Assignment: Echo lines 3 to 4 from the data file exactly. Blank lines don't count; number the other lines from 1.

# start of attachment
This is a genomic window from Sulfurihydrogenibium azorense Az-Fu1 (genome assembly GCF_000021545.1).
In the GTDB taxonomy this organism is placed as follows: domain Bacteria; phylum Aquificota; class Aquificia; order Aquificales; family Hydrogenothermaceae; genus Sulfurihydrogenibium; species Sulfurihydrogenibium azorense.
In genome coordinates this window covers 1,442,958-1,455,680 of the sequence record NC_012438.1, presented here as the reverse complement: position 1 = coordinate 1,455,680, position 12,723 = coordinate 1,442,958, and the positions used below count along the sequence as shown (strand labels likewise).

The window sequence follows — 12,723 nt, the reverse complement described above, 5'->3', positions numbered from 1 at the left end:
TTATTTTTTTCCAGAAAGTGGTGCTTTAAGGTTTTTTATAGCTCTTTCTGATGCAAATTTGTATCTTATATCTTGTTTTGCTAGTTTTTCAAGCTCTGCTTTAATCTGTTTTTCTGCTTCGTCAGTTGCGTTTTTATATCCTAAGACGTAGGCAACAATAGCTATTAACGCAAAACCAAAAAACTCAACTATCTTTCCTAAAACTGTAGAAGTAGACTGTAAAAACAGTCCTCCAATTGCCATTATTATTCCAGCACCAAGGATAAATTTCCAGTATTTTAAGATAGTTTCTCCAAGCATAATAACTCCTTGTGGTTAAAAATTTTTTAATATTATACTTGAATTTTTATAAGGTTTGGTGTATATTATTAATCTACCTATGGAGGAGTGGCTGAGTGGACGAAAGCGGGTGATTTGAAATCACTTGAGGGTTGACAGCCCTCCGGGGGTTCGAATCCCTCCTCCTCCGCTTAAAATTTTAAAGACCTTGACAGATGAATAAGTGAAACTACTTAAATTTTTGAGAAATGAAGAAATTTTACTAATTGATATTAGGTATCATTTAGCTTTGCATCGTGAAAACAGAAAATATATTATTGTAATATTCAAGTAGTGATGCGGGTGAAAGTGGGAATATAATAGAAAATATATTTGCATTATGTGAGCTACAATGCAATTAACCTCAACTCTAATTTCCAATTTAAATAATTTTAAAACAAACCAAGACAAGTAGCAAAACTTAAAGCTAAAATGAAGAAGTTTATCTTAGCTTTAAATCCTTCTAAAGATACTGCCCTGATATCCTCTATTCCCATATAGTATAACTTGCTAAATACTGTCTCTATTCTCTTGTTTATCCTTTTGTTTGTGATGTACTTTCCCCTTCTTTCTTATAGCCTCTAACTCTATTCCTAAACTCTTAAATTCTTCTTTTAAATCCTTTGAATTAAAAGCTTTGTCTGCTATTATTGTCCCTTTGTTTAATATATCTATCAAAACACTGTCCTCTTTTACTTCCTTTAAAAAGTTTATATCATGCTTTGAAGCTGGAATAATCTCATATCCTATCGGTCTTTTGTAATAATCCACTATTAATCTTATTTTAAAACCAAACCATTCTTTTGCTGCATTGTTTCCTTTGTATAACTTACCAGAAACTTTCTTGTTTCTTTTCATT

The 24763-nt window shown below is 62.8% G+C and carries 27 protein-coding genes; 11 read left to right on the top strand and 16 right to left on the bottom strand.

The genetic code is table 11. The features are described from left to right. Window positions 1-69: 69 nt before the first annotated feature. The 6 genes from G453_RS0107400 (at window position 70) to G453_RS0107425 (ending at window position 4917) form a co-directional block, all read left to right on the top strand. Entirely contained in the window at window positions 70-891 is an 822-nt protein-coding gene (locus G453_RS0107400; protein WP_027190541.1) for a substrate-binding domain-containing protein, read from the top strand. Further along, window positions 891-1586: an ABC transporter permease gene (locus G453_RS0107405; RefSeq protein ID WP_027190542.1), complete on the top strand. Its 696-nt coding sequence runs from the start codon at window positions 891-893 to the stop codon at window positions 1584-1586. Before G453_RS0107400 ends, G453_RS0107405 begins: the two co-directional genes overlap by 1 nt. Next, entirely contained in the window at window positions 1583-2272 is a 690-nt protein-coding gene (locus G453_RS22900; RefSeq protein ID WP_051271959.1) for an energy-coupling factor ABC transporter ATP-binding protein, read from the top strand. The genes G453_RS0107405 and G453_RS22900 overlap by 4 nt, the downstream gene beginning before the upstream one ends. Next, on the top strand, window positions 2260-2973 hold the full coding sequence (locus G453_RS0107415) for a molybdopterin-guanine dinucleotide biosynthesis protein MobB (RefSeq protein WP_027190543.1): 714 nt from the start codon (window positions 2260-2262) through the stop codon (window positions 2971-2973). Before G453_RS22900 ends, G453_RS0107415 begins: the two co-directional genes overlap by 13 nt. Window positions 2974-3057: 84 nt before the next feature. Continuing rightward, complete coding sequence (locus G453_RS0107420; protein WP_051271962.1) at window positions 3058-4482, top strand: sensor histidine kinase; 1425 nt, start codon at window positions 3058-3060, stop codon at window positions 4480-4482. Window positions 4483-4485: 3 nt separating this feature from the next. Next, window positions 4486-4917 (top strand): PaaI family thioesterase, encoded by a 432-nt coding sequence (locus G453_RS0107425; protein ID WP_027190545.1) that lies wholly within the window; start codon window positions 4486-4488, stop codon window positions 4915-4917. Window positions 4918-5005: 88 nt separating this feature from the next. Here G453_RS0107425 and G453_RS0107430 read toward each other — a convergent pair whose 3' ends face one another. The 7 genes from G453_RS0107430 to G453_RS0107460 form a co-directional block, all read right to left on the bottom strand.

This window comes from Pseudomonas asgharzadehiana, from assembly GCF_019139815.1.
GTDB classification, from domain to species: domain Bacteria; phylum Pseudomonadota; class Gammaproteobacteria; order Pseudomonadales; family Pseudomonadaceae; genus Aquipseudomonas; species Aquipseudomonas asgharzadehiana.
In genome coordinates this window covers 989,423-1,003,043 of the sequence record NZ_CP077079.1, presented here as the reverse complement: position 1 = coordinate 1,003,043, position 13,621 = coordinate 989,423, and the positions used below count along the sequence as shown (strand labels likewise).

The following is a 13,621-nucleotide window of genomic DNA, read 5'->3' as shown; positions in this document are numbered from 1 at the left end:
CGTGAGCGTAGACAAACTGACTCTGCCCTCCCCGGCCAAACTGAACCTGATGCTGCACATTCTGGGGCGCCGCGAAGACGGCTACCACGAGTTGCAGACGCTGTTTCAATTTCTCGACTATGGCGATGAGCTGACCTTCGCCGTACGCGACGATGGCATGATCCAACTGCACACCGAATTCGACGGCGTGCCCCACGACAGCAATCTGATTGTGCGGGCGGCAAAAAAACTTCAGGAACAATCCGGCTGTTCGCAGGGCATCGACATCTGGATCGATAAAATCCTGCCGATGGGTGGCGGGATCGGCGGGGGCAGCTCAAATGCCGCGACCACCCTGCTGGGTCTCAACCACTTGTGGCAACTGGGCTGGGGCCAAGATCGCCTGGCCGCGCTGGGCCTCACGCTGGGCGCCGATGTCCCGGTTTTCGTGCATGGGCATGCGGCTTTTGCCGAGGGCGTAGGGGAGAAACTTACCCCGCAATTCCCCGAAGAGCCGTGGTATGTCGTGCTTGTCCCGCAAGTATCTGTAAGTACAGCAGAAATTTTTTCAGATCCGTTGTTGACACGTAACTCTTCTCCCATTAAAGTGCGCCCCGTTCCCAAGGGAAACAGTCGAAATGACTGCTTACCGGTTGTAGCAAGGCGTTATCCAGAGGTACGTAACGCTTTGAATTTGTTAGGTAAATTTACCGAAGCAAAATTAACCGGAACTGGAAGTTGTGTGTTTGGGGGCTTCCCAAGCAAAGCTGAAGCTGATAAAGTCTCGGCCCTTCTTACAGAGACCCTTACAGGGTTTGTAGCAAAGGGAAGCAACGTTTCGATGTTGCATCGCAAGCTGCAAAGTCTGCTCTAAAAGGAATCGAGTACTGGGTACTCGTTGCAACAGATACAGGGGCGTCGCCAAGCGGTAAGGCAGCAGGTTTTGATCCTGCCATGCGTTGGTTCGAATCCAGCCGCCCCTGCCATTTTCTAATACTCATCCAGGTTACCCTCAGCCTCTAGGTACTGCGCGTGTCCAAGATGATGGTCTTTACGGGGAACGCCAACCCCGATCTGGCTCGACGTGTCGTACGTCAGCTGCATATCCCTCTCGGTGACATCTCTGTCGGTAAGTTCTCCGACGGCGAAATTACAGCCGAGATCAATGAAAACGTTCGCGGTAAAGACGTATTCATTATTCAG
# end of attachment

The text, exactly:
In genome coordinates this window covers 1,442,958-1,455,680 of the sequence record NC_012438.1, presented here as the reverse complement: position 1 = coordinate 1,455,680, position 12,723 = coordinate 1,442,958, and the positions used below count along the sequence as shown (strand labels likewise).

The window sequence follows — 12,723 nt, the reverse complement described above, 5'->3', positions numbered from 1 at the left end: